Dis-Entangling Intention from Approval-Seeking: Are You a Verb or Noun?

July 27, 2016 — Port Mouton, Nova Scotia9 Minute Read — ,

After over 20 years of giving everything I’ve got to the business, I am so clear that I am more than ready, in fact I am overdue for ‘the next chapter.’ Business has never been so good.  My team is terrific—far better planners and managers than me. Our customers want us to grow to serve them better, and we have some potential acquisitions on the other coast.  Happily, my daughters are off on their own careers and family lives. My husband and I have planned some extended travel, visiting friends in remote parts of the world. I have an endless curiosity about what can come next in our lives… plus, secretly, I think the business will actually accelerate without me holding it back! I have overcome all the ‘shoulds,’ and now I am so ready to take a few chips off the table from the value I worked all my life to create, dammit. But I am terrified. I have been trying to just kinda steel myself for all the personal criticism and disapproval I know I’m going to get from my friends and the business community here. I mean, I’m not one of those greedy people who just sells out their business to get rich, right? Am I? I am so dreading those conversations and condemnation, and that trepidation is holding me back from acting on what I know I should do.”

Scary? Hell yeah. And that’s pretty much word for word what I heard an Owner / CEO of a successful consumer business say to her attorney a very few weeks ago.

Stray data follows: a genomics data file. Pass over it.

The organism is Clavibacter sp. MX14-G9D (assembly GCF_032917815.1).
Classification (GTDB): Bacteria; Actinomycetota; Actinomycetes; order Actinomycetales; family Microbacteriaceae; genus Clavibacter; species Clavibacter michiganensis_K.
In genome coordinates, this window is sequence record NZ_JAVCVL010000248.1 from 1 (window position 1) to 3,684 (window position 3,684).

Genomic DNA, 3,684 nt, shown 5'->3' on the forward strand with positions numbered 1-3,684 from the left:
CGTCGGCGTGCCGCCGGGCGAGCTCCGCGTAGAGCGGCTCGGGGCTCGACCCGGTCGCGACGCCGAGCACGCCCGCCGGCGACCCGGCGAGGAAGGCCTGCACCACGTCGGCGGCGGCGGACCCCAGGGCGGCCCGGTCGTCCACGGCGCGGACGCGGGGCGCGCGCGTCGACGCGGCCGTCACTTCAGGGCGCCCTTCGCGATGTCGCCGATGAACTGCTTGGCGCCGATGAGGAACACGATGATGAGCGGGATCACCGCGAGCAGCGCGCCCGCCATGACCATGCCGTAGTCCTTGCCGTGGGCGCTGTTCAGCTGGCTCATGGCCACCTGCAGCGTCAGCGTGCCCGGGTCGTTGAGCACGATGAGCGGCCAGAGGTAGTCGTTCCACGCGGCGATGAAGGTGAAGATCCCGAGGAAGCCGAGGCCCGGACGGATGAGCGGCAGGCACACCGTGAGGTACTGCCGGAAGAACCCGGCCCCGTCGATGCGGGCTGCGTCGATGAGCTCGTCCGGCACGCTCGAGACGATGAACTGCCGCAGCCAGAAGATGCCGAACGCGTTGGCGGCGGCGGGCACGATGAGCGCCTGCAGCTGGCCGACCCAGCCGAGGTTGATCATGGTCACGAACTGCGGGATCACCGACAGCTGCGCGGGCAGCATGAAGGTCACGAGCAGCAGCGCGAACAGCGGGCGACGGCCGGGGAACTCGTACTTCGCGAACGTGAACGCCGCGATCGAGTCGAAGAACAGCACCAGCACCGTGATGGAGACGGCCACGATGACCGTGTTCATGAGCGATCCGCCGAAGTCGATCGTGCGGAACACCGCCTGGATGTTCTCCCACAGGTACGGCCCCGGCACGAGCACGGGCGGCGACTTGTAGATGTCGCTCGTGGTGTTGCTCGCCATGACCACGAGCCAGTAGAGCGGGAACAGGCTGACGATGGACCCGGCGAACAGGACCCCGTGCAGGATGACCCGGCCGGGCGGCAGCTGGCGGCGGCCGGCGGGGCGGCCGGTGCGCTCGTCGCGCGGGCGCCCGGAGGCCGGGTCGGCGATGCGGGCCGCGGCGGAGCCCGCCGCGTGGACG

As you consider transitioning your role in the management and in the ownership of your enterprise, you are energized by the thought of a new transformational challenge, new learning and growing. New freedom. And yet, in a small way, it may feel like “giving up”. For a moment, it may even feel like “selling out.” Then your surplus of natural GRIT kicks in; it’s much more natural to redouble your efforts in the business just like you have been doing for all these years, than it is to evolve to a new chapter.

You know in your heart why moving to the next chapter is such a great idea. Your authentic leadership has been superb. Just look how it’s been validated over time by your organization’s superior financial performance, by the big positive difference you’ve made in people’s lives, and hey, look at its Enterprise Value today. At some point however, this strong attachment to “what got us here”—turns into a danger for us. We fell in love, we became infatuated with our legacy mission, vision, enterprise. We fell in love with our ideas and our calling, and we cannot imagine that others wouldn’t too. Of course we do. Otherwise, we wouldn’t have the passion and perseverance, the resilience to overcoming adversity it takes to really be an enterprise builder.